# Thread: k constant in first principle formula

1. ## k constant in first principle formula

Let f be a differentiable function. For any constant k > 0, put g(x) = f(kx). Prove from first principles that g'(a) = kf'(ka) for all a. Can you explain what this result means geometrically?

2. I presume that by "first principles" you mean using $\displaystyle g'(a)= \lim_{h\to 0}\frac{g(a+h)- g(a)}{h}$.

Just replace g(a) by kf(a).

3. I got:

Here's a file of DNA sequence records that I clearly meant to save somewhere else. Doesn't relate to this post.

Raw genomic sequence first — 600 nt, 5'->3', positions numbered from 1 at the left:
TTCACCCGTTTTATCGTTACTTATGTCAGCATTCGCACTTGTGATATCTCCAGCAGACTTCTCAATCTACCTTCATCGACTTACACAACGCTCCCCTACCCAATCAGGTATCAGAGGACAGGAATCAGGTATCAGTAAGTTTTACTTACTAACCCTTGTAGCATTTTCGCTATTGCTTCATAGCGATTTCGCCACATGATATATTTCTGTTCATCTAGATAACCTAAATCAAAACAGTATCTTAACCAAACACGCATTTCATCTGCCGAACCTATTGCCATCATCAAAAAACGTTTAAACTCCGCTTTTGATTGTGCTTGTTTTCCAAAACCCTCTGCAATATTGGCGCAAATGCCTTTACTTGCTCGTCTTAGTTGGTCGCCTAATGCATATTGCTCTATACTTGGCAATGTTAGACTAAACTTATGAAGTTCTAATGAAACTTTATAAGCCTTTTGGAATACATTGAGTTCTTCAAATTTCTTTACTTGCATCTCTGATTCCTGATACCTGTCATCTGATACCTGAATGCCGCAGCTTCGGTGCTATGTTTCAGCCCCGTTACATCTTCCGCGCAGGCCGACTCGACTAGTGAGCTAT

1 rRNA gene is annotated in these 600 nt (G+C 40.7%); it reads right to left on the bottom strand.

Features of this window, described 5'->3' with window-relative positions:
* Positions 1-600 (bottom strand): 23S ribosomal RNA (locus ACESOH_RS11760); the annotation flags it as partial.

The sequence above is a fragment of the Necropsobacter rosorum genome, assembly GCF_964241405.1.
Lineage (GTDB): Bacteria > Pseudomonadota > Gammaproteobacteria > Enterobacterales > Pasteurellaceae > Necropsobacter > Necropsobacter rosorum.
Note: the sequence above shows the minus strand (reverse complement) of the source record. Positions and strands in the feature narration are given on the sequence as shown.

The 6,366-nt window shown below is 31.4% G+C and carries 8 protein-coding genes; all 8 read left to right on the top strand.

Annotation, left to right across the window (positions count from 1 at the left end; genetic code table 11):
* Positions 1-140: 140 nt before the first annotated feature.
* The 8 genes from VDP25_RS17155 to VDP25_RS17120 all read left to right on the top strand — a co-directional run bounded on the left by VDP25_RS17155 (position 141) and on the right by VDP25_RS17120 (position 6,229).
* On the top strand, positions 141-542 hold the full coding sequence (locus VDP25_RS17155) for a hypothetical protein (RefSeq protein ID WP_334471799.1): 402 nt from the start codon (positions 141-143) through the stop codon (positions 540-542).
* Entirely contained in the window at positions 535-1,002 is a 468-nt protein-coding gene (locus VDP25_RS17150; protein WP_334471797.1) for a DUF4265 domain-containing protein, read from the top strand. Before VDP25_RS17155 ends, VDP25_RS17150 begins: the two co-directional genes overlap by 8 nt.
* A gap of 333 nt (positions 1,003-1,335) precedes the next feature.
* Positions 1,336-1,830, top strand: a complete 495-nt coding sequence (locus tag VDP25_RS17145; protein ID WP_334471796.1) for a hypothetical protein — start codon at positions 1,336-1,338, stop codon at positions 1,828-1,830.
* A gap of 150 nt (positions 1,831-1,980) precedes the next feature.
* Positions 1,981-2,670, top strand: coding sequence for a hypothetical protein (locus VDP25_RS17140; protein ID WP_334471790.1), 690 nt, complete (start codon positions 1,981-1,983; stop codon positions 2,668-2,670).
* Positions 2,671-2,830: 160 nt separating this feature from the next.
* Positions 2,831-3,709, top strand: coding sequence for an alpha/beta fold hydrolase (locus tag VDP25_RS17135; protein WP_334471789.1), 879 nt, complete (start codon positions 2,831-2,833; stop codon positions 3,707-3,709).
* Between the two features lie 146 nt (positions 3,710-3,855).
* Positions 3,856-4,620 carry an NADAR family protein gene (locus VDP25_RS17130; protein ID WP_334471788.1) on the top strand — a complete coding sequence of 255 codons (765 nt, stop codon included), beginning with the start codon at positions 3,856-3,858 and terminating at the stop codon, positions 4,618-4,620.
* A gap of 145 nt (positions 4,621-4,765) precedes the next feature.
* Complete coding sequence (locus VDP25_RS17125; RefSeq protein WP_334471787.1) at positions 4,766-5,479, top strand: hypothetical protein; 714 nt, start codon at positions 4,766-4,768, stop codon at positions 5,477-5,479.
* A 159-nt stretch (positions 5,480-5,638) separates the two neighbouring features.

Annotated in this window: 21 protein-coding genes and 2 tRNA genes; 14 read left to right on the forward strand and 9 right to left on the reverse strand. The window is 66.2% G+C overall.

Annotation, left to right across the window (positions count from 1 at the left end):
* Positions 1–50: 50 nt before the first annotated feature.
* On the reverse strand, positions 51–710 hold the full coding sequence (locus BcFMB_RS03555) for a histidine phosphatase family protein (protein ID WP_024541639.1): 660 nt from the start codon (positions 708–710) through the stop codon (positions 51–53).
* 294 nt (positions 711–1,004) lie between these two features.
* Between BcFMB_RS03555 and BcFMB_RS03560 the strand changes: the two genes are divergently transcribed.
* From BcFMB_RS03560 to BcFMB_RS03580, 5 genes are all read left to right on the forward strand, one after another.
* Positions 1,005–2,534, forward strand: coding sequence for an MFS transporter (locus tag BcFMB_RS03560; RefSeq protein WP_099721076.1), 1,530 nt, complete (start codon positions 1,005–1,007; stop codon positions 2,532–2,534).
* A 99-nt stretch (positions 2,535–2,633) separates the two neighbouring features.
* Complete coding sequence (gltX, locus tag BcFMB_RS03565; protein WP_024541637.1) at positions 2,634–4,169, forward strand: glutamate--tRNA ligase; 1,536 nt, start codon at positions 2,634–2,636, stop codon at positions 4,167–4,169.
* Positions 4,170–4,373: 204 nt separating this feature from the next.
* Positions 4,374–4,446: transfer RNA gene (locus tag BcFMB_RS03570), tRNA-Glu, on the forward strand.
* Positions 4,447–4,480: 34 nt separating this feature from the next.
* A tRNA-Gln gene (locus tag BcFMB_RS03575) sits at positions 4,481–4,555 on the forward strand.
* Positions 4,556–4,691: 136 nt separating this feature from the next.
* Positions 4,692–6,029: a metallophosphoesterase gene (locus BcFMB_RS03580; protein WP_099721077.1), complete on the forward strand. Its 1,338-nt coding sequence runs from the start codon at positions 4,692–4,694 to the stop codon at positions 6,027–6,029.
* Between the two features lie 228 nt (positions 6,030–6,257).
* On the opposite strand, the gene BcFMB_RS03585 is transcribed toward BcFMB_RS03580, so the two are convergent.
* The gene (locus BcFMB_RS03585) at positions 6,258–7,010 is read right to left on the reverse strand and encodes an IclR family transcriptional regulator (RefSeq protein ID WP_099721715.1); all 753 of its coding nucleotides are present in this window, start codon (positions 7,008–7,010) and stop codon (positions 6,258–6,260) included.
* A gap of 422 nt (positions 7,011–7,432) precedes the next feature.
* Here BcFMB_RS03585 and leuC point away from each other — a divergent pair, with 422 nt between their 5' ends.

lim
h -> 0 kf(a + h) - kf(a) / h

lim
h -> 0 k[f(a + h) - kf(a)] / h

I dont see a way to eliminate the h

4. Originally Posted by TsAmE
I got:

lim
h -> 0 kf(a + h) - kf(a) / h

lim
h -> 0 k[f(a + h) - kf(a)] / h

I dont see a way to eliminate the h
You don't! That is
$\displaystyle k\left(\lim_{h\to 0}\frac{f(a+h)- f(a)}{h}\right)$.

Now, what is that equal to?